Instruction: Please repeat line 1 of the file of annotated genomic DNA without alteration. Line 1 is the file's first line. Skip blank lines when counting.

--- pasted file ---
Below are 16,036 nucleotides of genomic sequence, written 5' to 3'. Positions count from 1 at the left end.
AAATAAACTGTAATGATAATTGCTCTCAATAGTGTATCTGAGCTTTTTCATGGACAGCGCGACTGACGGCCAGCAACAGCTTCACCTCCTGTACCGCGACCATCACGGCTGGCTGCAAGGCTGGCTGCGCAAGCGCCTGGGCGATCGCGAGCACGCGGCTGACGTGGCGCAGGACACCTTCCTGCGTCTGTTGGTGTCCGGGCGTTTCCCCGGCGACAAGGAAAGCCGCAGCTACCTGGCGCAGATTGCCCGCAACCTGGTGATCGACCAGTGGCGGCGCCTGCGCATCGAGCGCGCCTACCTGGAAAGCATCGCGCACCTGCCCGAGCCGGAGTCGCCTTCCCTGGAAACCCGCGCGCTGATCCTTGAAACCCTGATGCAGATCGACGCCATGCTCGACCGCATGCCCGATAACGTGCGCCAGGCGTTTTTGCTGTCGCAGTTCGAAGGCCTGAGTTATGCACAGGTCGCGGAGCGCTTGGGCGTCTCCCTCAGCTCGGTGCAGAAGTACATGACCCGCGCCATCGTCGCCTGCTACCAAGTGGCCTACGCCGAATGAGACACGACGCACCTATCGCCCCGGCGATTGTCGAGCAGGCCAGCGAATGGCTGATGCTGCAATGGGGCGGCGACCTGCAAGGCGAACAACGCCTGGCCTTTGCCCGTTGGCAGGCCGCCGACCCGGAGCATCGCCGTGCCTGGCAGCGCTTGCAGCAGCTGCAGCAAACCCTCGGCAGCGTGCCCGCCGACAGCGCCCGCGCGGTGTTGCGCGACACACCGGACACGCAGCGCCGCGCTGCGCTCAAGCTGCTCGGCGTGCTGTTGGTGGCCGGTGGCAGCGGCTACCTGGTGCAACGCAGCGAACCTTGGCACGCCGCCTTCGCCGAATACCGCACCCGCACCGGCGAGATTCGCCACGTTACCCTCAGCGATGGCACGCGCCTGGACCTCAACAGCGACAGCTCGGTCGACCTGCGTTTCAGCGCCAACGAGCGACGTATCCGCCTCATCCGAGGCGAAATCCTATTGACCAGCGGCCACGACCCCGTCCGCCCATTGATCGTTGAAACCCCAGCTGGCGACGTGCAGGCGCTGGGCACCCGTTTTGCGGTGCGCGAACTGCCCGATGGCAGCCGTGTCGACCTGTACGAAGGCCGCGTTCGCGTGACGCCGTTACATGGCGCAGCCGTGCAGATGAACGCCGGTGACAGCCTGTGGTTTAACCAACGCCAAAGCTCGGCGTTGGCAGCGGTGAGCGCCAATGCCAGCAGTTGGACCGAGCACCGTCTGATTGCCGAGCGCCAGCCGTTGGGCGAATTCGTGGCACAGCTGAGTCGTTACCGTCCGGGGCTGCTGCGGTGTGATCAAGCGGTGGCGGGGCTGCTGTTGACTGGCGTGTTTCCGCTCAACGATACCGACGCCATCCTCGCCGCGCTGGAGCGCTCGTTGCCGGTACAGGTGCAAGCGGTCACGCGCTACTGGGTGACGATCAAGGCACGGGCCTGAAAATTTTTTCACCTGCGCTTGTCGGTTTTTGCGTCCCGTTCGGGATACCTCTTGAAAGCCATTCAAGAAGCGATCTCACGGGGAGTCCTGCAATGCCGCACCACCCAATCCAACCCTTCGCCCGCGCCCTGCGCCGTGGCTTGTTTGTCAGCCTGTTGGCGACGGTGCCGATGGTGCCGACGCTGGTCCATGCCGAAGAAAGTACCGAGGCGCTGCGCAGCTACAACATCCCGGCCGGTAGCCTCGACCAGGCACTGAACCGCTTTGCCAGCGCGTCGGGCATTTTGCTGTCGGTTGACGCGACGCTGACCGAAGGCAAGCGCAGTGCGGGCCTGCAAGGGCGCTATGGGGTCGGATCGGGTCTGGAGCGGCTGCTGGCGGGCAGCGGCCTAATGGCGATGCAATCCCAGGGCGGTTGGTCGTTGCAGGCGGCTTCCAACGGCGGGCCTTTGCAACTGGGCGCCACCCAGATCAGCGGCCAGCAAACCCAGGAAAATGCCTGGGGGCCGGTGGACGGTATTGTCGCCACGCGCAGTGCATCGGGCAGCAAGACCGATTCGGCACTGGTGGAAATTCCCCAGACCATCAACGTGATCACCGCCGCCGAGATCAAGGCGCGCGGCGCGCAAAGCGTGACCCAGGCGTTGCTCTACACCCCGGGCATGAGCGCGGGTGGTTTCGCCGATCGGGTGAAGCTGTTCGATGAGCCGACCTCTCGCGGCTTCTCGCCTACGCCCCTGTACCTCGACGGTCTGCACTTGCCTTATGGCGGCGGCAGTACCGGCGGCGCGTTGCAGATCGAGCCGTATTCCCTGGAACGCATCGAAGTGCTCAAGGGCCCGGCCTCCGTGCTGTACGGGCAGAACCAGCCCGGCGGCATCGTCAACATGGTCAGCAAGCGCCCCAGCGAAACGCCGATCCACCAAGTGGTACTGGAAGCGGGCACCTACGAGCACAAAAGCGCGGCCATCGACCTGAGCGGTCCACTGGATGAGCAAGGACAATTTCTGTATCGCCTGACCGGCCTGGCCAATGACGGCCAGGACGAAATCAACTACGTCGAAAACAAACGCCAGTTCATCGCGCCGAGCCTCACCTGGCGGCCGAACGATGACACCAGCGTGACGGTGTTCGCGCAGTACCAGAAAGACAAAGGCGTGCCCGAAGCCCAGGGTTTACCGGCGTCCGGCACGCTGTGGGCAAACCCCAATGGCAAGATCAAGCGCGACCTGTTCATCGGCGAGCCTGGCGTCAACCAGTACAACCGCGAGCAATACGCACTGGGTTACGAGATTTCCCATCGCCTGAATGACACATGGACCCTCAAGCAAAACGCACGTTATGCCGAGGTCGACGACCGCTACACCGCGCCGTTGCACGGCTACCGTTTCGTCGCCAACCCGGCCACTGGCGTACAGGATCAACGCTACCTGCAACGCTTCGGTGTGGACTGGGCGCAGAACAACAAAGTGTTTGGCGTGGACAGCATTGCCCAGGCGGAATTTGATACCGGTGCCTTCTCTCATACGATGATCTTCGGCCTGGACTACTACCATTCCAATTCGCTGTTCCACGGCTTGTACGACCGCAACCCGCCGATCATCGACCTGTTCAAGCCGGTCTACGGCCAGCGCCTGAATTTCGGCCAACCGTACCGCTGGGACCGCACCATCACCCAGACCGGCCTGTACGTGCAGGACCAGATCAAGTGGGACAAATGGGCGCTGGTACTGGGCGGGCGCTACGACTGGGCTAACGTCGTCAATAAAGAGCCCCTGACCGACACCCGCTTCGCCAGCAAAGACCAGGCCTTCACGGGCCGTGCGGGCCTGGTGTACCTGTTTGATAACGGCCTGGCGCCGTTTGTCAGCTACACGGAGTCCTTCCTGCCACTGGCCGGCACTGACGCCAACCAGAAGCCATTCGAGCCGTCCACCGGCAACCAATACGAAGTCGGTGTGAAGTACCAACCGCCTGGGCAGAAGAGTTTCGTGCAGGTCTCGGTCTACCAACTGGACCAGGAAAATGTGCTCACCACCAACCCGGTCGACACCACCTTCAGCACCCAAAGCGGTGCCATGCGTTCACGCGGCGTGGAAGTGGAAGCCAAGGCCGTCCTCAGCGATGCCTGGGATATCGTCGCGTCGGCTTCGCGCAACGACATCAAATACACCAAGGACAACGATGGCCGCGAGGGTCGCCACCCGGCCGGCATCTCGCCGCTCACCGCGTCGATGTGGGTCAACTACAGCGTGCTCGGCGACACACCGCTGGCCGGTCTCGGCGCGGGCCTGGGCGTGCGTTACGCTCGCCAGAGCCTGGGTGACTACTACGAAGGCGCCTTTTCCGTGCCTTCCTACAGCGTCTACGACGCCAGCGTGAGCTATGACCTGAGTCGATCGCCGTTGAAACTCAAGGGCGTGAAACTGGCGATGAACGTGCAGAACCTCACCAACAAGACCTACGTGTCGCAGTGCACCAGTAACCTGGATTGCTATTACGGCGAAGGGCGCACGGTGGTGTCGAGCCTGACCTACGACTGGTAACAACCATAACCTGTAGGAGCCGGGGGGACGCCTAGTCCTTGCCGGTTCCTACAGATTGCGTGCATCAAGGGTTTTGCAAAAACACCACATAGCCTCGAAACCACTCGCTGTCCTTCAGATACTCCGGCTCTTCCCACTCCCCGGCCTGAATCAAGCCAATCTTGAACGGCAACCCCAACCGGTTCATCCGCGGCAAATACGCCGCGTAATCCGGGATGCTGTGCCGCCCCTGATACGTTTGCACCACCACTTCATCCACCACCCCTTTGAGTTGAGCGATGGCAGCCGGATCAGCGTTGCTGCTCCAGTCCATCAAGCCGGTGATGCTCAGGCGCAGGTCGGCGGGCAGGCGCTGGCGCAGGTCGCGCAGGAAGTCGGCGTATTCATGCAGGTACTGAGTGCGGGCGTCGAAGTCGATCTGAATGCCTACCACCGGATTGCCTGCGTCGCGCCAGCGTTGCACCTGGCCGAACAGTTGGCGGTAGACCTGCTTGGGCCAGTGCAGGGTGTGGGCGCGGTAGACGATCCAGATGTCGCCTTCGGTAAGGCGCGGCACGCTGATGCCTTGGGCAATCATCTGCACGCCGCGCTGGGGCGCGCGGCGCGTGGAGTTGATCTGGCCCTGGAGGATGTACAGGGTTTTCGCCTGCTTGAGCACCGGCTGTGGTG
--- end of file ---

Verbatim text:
Below are 16,036 nucleotides of genomic sequence, written 5' to 3'. Positions count from 1 at the left end.